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GameStop mania mimickers quickly lose steam in LatAm


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GameStop mania mimickers quickly lose steam in LatAm

Retail investors' attempts to engineer a short squeeze like the one seen in the U.S. last week have so far not been successful in Latin America. And it is unlikely that they will be any time soon at least in similar scale and magnitude, — analysts told S&P Global Market Intelligence.

Inspired by the GameStop Corp. frenzy, retail investors in Brazil and Chile who rallied around IRB-Brasil Resseguros SA and mining and renewable energy company Schwager Energy SA quickly lost steam as they failed to garner significant traction, partly due to the strict regulatory limitations in place.

Analysts in several Latin American financial markets consulted by S&P Market Intelligence all agreed on the low probability of such an event taking place in the medium term, given a market with a low base of retail investors and regulatory limitations to shortselling activities, especially in Brazil.

On Jan. 28, the largest reinsurer in Brazil, IRB, saw its stock increase by as much as 17% as a group of retail investors coordinated efforts through Facebook in order to propel the stock. Shares of the reinsurer had been teetering since early 2020 following a highly publicized short bet by Squadra Investments – Gestao de Recursos Ltda. Squadra's presentation of alleged accounting irregularities precipitated a governance crisis which ultimately wiped billions of reais in IRB's market value.

GameStop-inspired investors in Brazil decided to rally around the reinsurer, a frequent target for short-sellers. A Facebook group under the name IRBR3 Forum Investing had as many as 10,500 subscribers as of Feb. 4, in which investors championed the stock in what they depicted as a struggle between "sharks" and "sardines," as individual investors are popularly known. Other groups reportedly formed in Telegram and other social networks.

With record volume traded on Jan. 28, the financial regulator launched an investigation into the sharp rise in the price. But whereas activism in the case of GameStop saw its shares soar by as much as 700%, IRB's rally has fizzled since then and the share price has returned to previous levels of trading.

Analysts attribute that in part to a low base of retail investors in the market. "Only 1% to 2% of the Brazilian population actually invests in stocks," Igor Cavaça, an investment analyst with Warren Brasil, told Market Intelligence. Despite rapid increase in the number of retail investors in equity, the market is still very much controlled by the institutional players, he said.

By contrast, Reddit forums in the U.S. such as wallstreetbets, whose users propped up GameStop shares, can have millions of users.

But in addition to a low investor base, analysts argue that the current rules set by stock market operator B3 SA - Brasil Bolsa Balcão make it virtually impossible for such a scheme to proliferate in Brazil.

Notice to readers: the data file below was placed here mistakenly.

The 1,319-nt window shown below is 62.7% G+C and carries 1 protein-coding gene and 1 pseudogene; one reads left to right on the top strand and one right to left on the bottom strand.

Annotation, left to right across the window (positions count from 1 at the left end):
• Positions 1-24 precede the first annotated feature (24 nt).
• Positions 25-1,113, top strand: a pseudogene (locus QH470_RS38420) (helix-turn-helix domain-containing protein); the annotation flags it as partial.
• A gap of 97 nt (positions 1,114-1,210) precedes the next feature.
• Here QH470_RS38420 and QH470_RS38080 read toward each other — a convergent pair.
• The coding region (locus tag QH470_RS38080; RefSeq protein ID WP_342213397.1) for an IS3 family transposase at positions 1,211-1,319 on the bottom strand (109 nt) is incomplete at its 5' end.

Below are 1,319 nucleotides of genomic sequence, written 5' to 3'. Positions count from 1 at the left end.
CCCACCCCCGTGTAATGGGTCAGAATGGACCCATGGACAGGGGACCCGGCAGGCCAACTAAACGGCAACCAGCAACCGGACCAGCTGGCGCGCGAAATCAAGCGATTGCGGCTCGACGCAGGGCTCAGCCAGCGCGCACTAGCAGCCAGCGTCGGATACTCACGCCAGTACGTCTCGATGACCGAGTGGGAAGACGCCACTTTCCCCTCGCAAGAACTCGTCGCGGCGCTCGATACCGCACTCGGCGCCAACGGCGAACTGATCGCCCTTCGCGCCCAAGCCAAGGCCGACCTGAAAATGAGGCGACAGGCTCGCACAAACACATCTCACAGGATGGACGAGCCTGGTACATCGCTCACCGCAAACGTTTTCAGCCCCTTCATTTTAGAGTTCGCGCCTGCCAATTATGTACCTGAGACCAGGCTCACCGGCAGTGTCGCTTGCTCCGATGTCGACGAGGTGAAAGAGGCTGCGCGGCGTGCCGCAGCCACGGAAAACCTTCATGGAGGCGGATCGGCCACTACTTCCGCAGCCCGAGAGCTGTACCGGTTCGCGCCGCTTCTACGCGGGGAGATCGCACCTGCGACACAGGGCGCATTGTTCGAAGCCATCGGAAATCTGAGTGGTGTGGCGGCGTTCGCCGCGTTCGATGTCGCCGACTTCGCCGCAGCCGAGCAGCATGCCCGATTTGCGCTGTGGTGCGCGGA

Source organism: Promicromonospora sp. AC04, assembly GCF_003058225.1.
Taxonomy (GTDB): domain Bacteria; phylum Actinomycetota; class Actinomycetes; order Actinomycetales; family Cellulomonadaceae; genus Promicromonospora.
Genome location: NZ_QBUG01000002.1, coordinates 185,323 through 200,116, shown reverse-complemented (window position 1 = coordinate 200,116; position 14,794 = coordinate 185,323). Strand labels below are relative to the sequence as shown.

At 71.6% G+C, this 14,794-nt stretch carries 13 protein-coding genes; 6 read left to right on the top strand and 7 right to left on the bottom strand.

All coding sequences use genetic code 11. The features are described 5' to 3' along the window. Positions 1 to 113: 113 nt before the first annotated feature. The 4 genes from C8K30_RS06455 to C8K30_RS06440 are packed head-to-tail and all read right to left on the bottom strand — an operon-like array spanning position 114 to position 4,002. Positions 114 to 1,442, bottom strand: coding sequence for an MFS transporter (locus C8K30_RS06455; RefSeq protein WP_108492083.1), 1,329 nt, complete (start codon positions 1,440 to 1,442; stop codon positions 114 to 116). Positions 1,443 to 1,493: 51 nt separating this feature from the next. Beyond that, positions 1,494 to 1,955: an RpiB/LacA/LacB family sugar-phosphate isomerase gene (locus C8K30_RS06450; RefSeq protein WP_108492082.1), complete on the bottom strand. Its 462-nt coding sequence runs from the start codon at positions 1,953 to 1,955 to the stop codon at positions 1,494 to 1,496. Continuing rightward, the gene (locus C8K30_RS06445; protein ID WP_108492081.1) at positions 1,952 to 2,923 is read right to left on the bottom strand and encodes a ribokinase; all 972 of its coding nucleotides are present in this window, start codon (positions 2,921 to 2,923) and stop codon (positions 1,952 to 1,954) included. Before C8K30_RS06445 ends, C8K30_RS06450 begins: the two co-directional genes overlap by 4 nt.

"Whenever there is a huge spike in shares being traded, the exchange suspends trades and the market goes into auction mode," Luis Sales, head of equity at local investment firm Guide, explained. "That is why we will not have this kind of movement here in Brazil."

In practice, the auction mechanism prevented IRB stock price from appreciating further, Cavaça said.

More importantly, B3 has established caps that seriously limit the capacity for short-sellers to build up massive positions. Only up to 20% of the free float of companies in the stock exchange can be subject to rental. This in stark contrast with the GameStop case in U.S. markets, where the short interest exceeded 100% of the available shares.

"We have much lower leverage for this sort of operations in Brazil," Sales said. That, he explained, impaired the so-called short squeeze effect, in which firms that need to rebuy the stock to close their position wind up contributing to a snowball effect on the price.

But whereas other stock exchanges in Latin America might not share the same caps, low popularization of retail investing prevails across regional markets. "It is very unlikely for something like this to happen in Colombia," Ivan Agudelo, an equity analyst at Colombian Allianza Fiduciaria, said. "Individual investors barely reach 16% of the volume traded in local equity."

In Chile, retail investors under the Twitter hashtag #TodosSomosSchwager rallied around mining and renewable energy company Schwager. As a result, the stocks saw a 13% increase on Feb. 1, but receded on following days, falling 7% on Feb. 4.

"#TodosSomosSchwager is a clear example of why this is very hard to replicate in the local market," Ramón Domínguez Hernández, portfolio manager with Chilean firm MBI Inversiones, told S&P Market Intelligence. "The stock saw a surprising rise, but ended up closing with a very moderate variation."

A lower quality of services can also deter initiative such as the GameStop case. According to him, higher costs can easily discourage a buildup of a large pool of investors.

"Unlike the U.S., the local market has comparatively higher share transaction costs, he said. "This leaves many retail investors out."